11.14Our earlier Report listed at the end of this chapter describes the current framework for the transfer of PNR data to Canada and the reasons why the Commission is seeking a mandate from the Council to re-open negotiations with Canada.
11.15We noted in our earlier Report that the UK had participated fully in the negotiation of EU PNR Agreements with third countries (including, most recently, Mexico in June 2015). As the proposed Council Decision would instruct the Commission to negotiate a new Agreement with Canada containing all the safeguards specified in the Court’s Opinion, we questioned how much scope this would leave to negotiate out any elements of the Court’s Opinion that the Government disliked. We asked the Minister to clarify the Government’s concerns about the safeguards envisaged on the retention of PNR data and their onward transfer to third (non-EU) countries and explain whether he believed they could be resolved whilst still complying with the Court’s Opinion.
11.16The Minister responds:
“On data retention, in its Opinion the Court said that the Canadian authorities should only retain PNR data for as long as the passenger is in Canada and that the data should be deleted once the passenger leaves Canada, unless there is objective evidence from which it can be inferred that the data might make an effective contribution to combatting terrorist offences or serious transnational crime.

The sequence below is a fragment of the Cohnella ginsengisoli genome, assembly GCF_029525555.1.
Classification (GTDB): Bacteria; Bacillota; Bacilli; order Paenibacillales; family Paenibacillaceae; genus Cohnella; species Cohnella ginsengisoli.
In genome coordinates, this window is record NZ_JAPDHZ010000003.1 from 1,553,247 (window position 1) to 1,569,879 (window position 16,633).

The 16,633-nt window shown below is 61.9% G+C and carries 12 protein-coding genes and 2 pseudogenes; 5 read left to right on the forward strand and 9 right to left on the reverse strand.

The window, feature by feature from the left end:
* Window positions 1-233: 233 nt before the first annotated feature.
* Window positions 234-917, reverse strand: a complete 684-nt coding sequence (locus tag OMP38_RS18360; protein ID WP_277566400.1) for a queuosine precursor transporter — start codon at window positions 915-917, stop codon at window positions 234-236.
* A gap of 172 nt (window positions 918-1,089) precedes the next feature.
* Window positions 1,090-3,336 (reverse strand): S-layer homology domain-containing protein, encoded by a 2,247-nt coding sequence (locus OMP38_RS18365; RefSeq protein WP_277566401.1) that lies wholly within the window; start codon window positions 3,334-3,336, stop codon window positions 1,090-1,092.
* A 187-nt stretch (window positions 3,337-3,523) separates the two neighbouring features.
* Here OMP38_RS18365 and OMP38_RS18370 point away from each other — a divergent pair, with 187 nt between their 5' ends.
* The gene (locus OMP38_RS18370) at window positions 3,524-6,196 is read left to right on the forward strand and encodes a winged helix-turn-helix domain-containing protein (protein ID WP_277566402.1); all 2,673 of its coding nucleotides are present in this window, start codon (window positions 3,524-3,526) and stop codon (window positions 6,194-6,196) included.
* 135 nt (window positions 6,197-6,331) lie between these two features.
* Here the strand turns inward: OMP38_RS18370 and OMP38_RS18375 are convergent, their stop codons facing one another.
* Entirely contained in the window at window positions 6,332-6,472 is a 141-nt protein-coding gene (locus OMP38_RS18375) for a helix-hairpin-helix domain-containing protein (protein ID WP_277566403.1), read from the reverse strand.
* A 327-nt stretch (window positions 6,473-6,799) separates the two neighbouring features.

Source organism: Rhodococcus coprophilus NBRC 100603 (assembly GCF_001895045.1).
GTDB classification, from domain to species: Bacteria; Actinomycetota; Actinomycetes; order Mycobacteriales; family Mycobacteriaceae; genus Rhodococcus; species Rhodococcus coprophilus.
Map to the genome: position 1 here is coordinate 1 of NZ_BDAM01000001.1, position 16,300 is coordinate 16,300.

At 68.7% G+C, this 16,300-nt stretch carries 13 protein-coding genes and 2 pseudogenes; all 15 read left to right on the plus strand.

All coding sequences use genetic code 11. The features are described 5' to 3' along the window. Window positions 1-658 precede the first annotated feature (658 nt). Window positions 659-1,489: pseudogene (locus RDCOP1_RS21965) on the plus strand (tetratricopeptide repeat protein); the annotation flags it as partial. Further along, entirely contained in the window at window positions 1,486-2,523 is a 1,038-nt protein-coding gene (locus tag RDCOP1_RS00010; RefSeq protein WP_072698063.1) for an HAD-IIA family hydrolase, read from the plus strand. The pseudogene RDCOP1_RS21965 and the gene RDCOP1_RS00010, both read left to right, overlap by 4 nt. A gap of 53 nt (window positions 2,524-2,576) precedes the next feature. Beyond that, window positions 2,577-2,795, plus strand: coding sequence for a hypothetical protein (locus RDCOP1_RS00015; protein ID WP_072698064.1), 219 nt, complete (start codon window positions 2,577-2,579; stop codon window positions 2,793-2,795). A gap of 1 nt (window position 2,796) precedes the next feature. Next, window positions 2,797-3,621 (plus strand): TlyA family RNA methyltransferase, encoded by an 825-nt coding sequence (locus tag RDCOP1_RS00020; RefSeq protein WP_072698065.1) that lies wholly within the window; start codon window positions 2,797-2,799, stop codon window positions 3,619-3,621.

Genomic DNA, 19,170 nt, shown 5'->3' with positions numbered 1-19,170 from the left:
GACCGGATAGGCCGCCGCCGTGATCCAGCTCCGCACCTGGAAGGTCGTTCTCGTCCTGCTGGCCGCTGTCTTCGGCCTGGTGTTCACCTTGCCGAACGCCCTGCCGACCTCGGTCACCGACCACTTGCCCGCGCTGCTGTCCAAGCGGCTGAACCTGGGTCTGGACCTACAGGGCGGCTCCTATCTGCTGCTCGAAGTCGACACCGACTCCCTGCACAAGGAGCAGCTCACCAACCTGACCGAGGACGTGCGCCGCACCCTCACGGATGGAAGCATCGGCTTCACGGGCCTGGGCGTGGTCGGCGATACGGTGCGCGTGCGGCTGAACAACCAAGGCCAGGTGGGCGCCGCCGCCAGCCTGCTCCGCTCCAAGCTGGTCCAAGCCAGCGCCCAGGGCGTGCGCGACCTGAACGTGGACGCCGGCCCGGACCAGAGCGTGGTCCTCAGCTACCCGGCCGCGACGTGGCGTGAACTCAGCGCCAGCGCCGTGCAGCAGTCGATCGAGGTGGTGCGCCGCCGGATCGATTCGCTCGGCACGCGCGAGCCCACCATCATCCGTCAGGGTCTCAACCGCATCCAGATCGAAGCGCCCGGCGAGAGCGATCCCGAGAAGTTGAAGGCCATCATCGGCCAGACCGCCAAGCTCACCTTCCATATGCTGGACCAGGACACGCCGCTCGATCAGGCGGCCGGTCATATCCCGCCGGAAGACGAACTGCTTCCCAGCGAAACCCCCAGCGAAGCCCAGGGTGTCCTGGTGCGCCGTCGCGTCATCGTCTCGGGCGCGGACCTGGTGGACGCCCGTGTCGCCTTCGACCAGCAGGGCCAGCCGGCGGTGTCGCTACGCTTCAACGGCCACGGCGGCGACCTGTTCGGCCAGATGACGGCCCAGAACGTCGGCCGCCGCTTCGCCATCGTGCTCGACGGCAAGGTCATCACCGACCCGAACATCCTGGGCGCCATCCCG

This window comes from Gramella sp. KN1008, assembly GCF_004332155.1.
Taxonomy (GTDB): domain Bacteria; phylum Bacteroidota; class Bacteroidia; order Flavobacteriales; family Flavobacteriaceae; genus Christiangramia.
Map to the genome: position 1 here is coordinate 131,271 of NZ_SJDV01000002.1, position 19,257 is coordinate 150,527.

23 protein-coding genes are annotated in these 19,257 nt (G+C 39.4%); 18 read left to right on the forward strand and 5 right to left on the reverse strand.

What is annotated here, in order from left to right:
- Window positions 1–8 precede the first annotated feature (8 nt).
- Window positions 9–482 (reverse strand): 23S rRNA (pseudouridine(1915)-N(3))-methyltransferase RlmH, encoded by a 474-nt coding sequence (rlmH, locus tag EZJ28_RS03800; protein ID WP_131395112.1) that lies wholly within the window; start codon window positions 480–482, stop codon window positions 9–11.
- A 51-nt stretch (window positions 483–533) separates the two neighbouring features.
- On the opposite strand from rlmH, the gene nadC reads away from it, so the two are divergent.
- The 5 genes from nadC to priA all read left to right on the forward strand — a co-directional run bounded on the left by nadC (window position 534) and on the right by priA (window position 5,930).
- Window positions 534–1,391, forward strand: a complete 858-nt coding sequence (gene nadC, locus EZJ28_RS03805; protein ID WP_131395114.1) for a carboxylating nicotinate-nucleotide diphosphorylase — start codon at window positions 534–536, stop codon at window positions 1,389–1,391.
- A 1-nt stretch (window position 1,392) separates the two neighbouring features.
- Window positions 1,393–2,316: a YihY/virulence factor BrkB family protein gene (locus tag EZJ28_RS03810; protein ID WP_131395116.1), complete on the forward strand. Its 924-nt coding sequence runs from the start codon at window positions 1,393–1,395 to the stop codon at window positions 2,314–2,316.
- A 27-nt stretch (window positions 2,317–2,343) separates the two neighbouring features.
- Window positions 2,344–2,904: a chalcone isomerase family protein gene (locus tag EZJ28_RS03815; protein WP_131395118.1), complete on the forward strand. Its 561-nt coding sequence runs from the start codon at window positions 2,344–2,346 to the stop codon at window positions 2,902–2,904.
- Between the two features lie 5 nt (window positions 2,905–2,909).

“The Government assess that it is possible to resolve this issue in line with the Court’s Opinion, if this condition is applied broadly e.g. setting a minimum data retention period where data can be used to build an intelligence picture to enable the Canadian authorities to identify the transit of foreign terrorist fighters through Canada or to identify the trafficking of people through Canada. If this condition is applied in a strict way e.g. deleted once a passenger leaves Canada this would seriously impede the Canadian authorities use of the PNR data for the purpose it was acquired as some subjects of interest, including victims of trafficking, would become undetectable after their onward departure from Canada.”
11.17Turning to the conditions for onward transfer of PNR data to third (non-EU) countries, the Minister explains: